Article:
posted on Oct, 24 2009 @ 06:35 AM
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reply to post by Larryman
 


The Moon's most active volcanic phase would've been perhaps 4.5 billion years ago, shortly after its creation. Those volcanoes may well have looked like those we see on Earth today. But during that period the Moon was still being bombarded by all manner of space junk ... which is why we don't see mountainous volcanoes with craters in the way we're accustomed. Most got blitzed out of existence.

As the volcanic activity reduced, the temperatures & flow rates dropped ... and the lava became little more than a dribble ... it didn't violently erupt, it just gently flowed along. And that's what you see today, the lunar seas are the result of basaltic lava flows, enormous lava filled plains, they're possibly 3.5 billion years old. Interestingly, only 3% of these lava flows are on the far side of the moon, it was "our side" of the moon where all this activity took place. Scientists aren't really sure why, it may be that the lunar crust on our side of the moon was thinner, making it easier for lava to break through, it may have been the gravitational effect of the Earth at that time.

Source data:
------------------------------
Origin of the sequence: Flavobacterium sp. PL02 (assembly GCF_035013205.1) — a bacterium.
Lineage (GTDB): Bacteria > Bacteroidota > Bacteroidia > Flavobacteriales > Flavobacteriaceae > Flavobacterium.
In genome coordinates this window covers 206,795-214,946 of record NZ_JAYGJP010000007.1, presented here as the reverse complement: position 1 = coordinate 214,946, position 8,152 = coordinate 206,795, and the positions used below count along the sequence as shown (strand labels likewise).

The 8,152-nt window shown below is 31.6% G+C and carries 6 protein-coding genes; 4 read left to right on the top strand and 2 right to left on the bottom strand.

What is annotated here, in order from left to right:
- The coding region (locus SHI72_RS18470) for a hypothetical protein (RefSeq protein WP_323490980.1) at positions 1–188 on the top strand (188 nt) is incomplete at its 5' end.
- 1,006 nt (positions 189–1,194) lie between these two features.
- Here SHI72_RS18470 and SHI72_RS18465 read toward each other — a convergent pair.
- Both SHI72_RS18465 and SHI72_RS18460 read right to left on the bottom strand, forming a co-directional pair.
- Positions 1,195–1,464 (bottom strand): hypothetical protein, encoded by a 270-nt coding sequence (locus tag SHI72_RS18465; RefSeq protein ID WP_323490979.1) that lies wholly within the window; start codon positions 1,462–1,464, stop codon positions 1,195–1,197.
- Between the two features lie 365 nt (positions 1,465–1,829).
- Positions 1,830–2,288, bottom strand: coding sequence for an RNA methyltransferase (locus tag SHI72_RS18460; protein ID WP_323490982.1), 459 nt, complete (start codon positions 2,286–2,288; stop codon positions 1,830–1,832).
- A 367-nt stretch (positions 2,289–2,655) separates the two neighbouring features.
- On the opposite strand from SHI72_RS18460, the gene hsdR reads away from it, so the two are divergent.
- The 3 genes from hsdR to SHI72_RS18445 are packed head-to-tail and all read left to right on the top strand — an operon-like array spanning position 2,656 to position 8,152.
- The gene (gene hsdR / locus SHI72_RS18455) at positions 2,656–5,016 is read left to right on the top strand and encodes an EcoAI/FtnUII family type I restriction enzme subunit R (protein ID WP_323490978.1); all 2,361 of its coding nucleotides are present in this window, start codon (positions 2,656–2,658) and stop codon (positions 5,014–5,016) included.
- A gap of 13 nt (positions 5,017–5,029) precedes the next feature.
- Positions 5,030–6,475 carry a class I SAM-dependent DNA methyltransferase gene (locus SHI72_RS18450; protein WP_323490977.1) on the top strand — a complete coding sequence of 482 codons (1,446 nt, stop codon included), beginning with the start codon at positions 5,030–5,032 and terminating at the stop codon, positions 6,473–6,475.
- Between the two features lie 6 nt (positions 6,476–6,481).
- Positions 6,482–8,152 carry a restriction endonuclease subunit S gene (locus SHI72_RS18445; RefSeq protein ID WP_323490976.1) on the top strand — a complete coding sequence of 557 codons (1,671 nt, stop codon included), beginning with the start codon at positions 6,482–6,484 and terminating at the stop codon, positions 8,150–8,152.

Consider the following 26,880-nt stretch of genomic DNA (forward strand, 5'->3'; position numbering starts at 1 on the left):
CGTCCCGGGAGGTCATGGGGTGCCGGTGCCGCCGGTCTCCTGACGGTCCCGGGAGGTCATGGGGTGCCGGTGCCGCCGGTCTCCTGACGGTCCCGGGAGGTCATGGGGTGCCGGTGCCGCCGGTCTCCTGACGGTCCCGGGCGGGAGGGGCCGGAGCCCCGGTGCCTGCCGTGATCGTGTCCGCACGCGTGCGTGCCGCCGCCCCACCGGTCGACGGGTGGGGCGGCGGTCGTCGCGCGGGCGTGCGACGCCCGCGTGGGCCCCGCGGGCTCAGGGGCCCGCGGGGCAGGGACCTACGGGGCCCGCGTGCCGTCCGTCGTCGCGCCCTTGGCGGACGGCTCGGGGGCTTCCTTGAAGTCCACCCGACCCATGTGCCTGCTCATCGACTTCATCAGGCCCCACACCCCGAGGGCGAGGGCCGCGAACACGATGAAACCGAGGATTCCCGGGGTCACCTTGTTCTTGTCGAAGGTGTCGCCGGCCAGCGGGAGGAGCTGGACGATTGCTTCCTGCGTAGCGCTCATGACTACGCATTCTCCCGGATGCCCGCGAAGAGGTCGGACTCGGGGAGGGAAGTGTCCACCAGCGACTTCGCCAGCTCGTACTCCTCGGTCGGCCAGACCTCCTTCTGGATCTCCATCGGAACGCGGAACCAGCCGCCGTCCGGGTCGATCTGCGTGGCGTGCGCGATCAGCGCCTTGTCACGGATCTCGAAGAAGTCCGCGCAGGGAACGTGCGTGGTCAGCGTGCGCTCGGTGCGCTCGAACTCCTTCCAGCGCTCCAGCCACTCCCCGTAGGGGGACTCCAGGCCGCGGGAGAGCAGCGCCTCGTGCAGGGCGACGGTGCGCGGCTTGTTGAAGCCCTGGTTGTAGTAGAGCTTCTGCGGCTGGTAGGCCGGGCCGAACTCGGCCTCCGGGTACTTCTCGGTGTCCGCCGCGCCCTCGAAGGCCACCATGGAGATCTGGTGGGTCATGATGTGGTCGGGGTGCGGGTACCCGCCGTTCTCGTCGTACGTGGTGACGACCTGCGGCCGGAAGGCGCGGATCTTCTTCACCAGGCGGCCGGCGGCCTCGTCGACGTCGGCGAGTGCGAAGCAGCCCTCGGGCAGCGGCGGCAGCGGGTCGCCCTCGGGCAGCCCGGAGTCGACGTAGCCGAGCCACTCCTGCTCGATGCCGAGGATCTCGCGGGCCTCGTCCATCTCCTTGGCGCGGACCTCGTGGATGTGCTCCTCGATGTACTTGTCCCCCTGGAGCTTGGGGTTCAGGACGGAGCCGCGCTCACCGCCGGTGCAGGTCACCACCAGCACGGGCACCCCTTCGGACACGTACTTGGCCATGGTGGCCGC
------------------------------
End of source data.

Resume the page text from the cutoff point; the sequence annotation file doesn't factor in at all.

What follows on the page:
posted on Oct, 24 2009 @ 06:46 AM
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This is a suspected subsurface lavatube in the Sea of Serentity (Mare Serenitatis), an image captured by Apollo 10. It's possibly up to 1500 feet wide and 2,400 feet long. It'd make a great home for a lunar base, protecting the astronauts from radiation and being less sensitive to wide temperature changes up on surface.

I hear NASA is being advised to bypass the Moon ... bad call in my book



posted on Oct, 24 2009 @ 06:56 AM
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Have the Japanese taken any pics of any of the Apollo landing sites?

[edit on 24-10-2009 by VitalOverdose]



posted on Oct, 24 2009 @ 07:06 AM
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reply to post by Ulala
 


Sorry... but I don't buy the supposed coincidence of the missing lunar volcanos were obliterated by meteor impacts - especially on the Earth-facing side, which recieved the least meteor bombardment. And it's also too convienient that the metors would not have also destroyed any distant lava tubes, simply by the resulting moon-quakes from their on-going impacts.